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2,200 nurses strike at University of Chicago Medical Center

About 2,200 nurses at the University of Chicago Medical Center went on strike Friday morning, causing the hospital to curtail services and transfer some patients to other hospitals.

The nurses’ union said it began a 24-hour strike at 7 a.m. ET Friday. Nurses and their supporters wearing red shirts gathered in front of the hospital, chanting and carrying signs.

But the striking nurses won’t be able to return to work until Wednesday morning, the hospital said, because it had to offer a five-day work guarantee to replacement nurses.

The 618-bed academic medical center is one of the most prestigious hospitals in Chicago. Its importance grew in 2018 when it became a Level 1 trauma center following a years-long effort by Southside residents and activists to reduce the travel time for victims of violence.

Unionized registered nurses at the hospital voted August 30 to go on strike. The union says some of the main issues are chronic short staffing, nurses being required to work overtime every week, and nurses being required to work outside their areas of expertise, which puts patients at risk, according to a news release on the union website.

“Nurses are not able to take lunch. Many times we’re not able to take breaks. We’re penalized if we take sick time. And you get burned out,” registered nurse Denise Summers told CNN affiliate WLS.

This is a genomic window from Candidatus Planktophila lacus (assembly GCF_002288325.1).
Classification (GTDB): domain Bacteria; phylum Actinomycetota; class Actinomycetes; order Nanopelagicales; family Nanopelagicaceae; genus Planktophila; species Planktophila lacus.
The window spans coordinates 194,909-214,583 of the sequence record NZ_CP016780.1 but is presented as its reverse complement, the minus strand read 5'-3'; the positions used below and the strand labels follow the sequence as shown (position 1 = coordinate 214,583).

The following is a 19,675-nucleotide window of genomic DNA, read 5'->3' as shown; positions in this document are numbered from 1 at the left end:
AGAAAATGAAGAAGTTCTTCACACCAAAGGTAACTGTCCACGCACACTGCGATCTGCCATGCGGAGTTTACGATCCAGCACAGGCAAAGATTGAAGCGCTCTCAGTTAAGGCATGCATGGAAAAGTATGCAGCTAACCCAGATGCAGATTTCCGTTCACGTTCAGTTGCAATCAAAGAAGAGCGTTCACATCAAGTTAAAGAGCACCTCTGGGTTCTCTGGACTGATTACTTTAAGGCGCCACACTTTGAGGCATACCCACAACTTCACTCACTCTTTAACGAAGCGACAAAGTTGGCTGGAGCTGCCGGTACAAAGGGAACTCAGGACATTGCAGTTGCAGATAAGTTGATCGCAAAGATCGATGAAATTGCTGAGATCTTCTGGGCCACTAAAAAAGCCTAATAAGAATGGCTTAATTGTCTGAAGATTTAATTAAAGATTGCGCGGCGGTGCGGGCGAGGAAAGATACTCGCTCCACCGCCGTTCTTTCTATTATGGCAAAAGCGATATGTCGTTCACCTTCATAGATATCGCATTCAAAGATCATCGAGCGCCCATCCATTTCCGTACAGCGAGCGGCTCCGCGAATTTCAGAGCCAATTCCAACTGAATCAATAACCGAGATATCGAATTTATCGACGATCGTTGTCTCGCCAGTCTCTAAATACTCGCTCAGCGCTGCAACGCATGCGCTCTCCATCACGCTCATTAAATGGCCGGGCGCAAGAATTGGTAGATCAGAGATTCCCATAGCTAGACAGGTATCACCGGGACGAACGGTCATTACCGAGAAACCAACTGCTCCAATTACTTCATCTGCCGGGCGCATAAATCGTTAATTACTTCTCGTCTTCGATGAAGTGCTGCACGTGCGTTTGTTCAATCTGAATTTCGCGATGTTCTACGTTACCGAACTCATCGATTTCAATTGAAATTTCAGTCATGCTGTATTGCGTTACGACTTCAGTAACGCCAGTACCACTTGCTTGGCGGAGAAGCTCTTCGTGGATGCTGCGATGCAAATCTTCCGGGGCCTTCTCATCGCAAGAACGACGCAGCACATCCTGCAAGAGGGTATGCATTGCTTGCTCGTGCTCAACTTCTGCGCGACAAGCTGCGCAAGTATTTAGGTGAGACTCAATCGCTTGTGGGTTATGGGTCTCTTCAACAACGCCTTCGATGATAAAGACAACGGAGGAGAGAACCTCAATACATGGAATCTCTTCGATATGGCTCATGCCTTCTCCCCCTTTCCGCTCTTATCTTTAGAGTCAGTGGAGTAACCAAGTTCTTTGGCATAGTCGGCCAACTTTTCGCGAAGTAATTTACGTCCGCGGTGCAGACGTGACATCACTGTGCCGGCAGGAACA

“We also have nurses that are taking care of sicker patients, so they have one to four when maybe they should be one to three,” Summers said.

The hospital had been negotiating with the National Nurses Organizing Committee/National Nurses United for months. In a news release, the medical center denied staffing levels are a problem.

“We’re disheartened that we had to get to this point,” hospital President Sharon O’Keefe said. “We worked long and hard negotiating with the help of a federal mediator and had hoped union leadership would meet us halfway.”

The hospital went on “full bypass” Wednesday, asking ambulances to take patients to other hospitals.

To deal with the strike, the hospital said it limited virtually all transfers from community hospitals, closed some inpatient units, and rescheduled elective procedures. The medical center put the pediatric and adult emergency departments on bypass but continued to accept walk-in patients in those two departments.

Because of nurses’ strikes at other hospitals, the hospital had a smaller hiring pool for replacement workers, the medical center said.

The union said nurses were striking Friday at Tenent hospitals in Tucson, Arizona; Hialeah and Lauderdale Lakes, Florida; and Joshua Tree, Los Alamitos, Modesto, Palm Springs, San Luis Obispo, San Ramon, Templeton and Turlock, California.

CNN affiliate KGUN reported that about 900 nurses walked out of two hospitals in Tucson. The station said the strike was scheduled to last 24 hours at St. Joseph’s and St. Mary’s hospitals.

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